The newest entrant to the expansion index has large, high-growth ecommerce industry but is hindered by an economy heavily reliant on cash and poor logistical infrastructure.Download the Full Index
Marketplace Expansion Index Rank
- Huge addressable opportunity with 100+ million internet subscribers
- Limited competition, mostly local companies
- High availability of freelance employment
- Very high cost of doing business, difficult to run profitable ecommerce business
- Very nascent digital payment infrastructure
- Security remains a concern in many regions
Facts You Can't Forget
Mobile-first market. Nigeria’s mobile market is Africa’s biggest with about 162 million subscribers (84 percent of population).
Cash is King. 70 percent of Nigerians preferred the cash on delivery option, compared to 28 percent for credit/debit cards and 12 percent for mobile money options. However, due to security issues and high cost, some ecommerce companies are trying to push customers to digital payment methods.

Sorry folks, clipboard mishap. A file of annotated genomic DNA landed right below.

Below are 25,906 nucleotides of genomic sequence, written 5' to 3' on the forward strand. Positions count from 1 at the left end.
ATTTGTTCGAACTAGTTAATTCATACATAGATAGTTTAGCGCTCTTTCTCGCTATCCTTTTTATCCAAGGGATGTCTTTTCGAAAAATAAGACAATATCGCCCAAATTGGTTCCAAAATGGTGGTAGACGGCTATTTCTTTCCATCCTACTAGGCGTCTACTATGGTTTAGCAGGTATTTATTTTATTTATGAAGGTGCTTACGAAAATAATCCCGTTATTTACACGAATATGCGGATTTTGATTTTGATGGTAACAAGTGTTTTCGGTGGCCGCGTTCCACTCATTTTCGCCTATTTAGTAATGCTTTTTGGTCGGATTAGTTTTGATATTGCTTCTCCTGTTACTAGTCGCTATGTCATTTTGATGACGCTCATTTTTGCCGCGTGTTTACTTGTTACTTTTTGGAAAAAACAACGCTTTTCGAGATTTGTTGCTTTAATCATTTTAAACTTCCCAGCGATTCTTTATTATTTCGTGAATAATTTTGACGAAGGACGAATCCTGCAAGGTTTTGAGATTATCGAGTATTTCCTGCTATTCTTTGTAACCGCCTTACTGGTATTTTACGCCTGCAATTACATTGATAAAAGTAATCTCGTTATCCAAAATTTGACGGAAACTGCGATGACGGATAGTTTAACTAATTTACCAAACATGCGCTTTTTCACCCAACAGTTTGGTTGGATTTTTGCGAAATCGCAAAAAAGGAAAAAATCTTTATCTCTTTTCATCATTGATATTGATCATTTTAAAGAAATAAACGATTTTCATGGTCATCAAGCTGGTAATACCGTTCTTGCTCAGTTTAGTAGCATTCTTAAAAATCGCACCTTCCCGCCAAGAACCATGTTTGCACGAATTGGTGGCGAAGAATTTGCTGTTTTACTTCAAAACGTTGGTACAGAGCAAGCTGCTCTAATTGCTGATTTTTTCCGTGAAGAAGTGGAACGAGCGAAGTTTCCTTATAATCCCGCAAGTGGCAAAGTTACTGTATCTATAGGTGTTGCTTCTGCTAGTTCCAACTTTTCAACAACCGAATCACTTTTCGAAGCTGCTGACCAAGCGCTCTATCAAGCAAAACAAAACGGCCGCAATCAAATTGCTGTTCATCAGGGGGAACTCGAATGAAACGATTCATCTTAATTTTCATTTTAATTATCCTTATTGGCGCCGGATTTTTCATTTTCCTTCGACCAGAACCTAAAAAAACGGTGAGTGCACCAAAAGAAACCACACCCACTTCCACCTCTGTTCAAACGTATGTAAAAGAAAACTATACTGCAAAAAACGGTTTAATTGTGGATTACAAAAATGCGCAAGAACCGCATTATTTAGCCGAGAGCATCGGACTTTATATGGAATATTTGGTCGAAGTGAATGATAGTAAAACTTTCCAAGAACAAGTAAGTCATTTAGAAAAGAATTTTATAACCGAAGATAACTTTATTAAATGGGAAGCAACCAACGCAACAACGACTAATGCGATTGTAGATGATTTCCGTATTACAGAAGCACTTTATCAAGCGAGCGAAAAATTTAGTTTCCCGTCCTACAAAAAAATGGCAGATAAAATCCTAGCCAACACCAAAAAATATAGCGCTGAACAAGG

Black Friday. This North American shopping tradition has been imported by Nigerian ecommerce sites, and is typically the largest online sales day of the year. Jumia saw more than 100 million site visits during Black Friday 2017 sales event.
For our full explanation, visit our methodology page
The fundamentals of any society and enterprise, including: payment infrastructure, ease of doing business, and Logistics Performance Index.
You’re only as good as your people. Factors in this category include: levels of English proficiency and participation in freelance employment.
This category assessed ecommerce opportunity size, retail ecommerce growth and ecommerce as a percentage of retail transactions.
The fate of foreign entrants, based on the volume of cross-border transactions and if a global marketplace dominates that geography.
""We believe that, by end of 2018, at least every Nigerian will have access to a mobile phone," added Anammah, Chief executive officer, Jumia Nigeria, Juliet Anammah."
"We are already seeing huge breakthroughs in digital banking and the adoption of fintech-based services by Nigerian consumers — be they retail or business customers."
"The Global Industry Vision (GIV) 2025 report revealed that the number of personal smart devices will reach 40 billion and the total number of connections around the world will reach 100 billion, creating a digital economy worth of $23 trillion."